Second Use:  I take my bone broth and leftover chicken, add some root veggies (onions, potatoes, turnips, carrots, rutabaga, etc. whatever floats your boat) and seasonings (my faves besides sea salt and pepper are garlic, basil, and thyme).  Add your veggies and seasonings to the broth and bring to a simmer for 15-20 minutes.  Once that’s done, add your chicken until it’s heated through.  Taste for seasoning and adjust as you see fit.  Sometimes I add some spinach or kale at the end – if you do this, just let the greens cook in the soup for about 2 minutes before serving.  For extra fun, you could add some half n half or heavy cream to make a creamy chicken stew.  Since we are a mostly gluten free family we don’t add noodles, but you totally could if it works for you. 🙂

If you have ways you stretch your grocery dollar with food re-runs please comment!  I’m always looking for inspiration. 🙂

*Properly made bone broth extracts gelatin naturally found in animal bones.  This is extremely beneficial and nourishing to the human body.  When the broth is refrigerated it will have the consistency of soft jello; don’t be alarmed this is how it’s supposed to look.  It will liquefy once heated.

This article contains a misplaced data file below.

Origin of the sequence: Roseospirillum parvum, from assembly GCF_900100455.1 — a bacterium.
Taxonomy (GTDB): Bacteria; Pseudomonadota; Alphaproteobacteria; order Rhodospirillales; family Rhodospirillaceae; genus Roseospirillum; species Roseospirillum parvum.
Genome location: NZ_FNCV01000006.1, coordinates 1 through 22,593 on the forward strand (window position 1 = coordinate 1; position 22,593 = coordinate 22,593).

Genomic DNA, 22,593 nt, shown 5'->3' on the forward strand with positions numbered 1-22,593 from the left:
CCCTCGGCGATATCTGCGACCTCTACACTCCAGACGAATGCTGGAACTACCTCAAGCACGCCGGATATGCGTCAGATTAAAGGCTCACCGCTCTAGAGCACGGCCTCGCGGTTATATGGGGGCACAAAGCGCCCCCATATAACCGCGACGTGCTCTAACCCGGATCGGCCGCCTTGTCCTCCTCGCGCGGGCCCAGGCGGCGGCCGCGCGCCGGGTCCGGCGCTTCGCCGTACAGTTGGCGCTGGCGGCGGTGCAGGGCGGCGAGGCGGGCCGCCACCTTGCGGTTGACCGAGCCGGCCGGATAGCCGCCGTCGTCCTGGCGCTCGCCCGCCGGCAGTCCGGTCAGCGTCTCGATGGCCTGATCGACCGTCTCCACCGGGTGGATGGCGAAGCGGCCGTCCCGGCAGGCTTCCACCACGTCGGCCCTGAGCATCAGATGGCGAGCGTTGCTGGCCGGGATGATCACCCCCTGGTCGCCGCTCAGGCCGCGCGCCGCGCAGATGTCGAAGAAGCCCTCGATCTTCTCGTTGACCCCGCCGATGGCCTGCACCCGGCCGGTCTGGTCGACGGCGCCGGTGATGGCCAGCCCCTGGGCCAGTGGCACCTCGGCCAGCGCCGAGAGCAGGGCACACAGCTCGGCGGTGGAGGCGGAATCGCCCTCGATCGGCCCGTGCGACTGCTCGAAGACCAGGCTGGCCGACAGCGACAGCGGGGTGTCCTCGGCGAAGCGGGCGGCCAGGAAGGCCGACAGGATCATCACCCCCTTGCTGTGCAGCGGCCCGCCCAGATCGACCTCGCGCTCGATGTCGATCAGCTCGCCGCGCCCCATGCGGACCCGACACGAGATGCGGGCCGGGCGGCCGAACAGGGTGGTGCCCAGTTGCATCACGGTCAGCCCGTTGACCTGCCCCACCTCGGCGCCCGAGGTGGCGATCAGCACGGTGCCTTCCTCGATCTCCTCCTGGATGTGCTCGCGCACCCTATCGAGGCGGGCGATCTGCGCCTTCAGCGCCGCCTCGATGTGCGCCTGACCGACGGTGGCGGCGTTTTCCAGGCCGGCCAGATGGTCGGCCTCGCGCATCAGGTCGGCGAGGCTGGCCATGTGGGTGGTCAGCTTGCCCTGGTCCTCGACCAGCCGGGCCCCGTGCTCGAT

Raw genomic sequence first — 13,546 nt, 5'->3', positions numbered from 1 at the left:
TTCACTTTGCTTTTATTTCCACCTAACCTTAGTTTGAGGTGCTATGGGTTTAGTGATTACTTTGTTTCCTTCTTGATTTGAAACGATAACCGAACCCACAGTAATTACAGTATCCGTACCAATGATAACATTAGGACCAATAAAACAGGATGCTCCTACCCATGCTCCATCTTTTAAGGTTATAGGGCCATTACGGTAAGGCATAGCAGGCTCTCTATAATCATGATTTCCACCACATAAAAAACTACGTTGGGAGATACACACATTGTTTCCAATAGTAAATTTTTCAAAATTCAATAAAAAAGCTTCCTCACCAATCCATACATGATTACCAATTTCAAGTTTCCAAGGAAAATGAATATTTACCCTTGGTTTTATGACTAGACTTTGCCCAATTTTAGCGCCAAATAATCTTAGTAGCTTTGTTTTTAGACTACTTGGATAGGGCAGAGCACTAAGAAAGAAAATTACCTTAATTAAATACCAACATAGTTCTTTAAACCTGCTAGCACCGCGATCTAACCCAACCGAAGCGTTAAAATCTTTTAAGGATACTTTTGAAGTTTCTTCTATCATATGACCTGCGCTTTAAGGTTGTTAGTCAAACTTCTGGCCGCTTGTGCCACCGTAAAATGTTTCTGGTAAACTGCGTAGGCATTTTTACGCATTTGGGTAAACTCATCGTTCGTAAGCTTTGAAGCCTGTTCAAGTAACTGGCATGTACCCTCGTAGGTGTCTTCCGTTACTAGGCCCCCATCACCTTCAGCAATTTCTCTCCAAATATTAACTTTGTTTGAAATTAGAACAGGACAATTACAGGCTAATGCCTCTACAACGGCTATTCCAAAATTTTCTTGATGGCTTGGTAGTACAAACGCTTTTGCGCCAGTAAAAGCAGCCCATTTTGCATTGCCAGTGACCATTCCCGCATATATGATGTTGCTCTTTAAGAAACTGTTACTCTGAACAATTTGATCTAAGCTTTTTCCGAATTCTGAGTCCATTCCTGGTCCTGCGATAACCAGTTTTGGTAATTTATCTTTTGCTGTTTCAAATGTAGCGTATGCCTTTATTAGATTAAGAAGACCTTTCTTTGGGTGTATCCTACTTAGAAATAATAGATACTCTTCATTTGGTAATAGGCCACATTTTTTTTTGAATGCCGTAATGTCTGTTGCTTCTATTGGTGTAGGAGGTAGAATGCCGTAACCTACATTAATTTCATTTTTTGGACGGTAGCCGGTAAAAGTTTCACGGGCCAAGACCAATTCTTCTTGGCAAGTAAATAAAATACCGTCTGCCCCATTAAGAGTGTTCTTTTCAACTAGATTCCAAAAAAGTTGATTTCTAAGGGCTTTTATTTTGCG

Eating Local Without Going Broke

So, here it is!  My tips on how you can eat local, support sustainability, and still afford to pay your other bills.  I’ve already written about the importance of choosing grass-fed / pastured meat (check out that post about Traditionally Raised Meat); and it’s logical to most of us that eating produce covered in pesticides / insecticides or that which has been genetically manipulated isn’t the BEST choice for our families.  Most small, local farmers are going to practice these organic or natural farming methods, even if they aren’t certified as such by the government.  To verify how produce and livestock are raised takes only a phone call or visit to the farm, most farmers are glad to discuss their practices with you.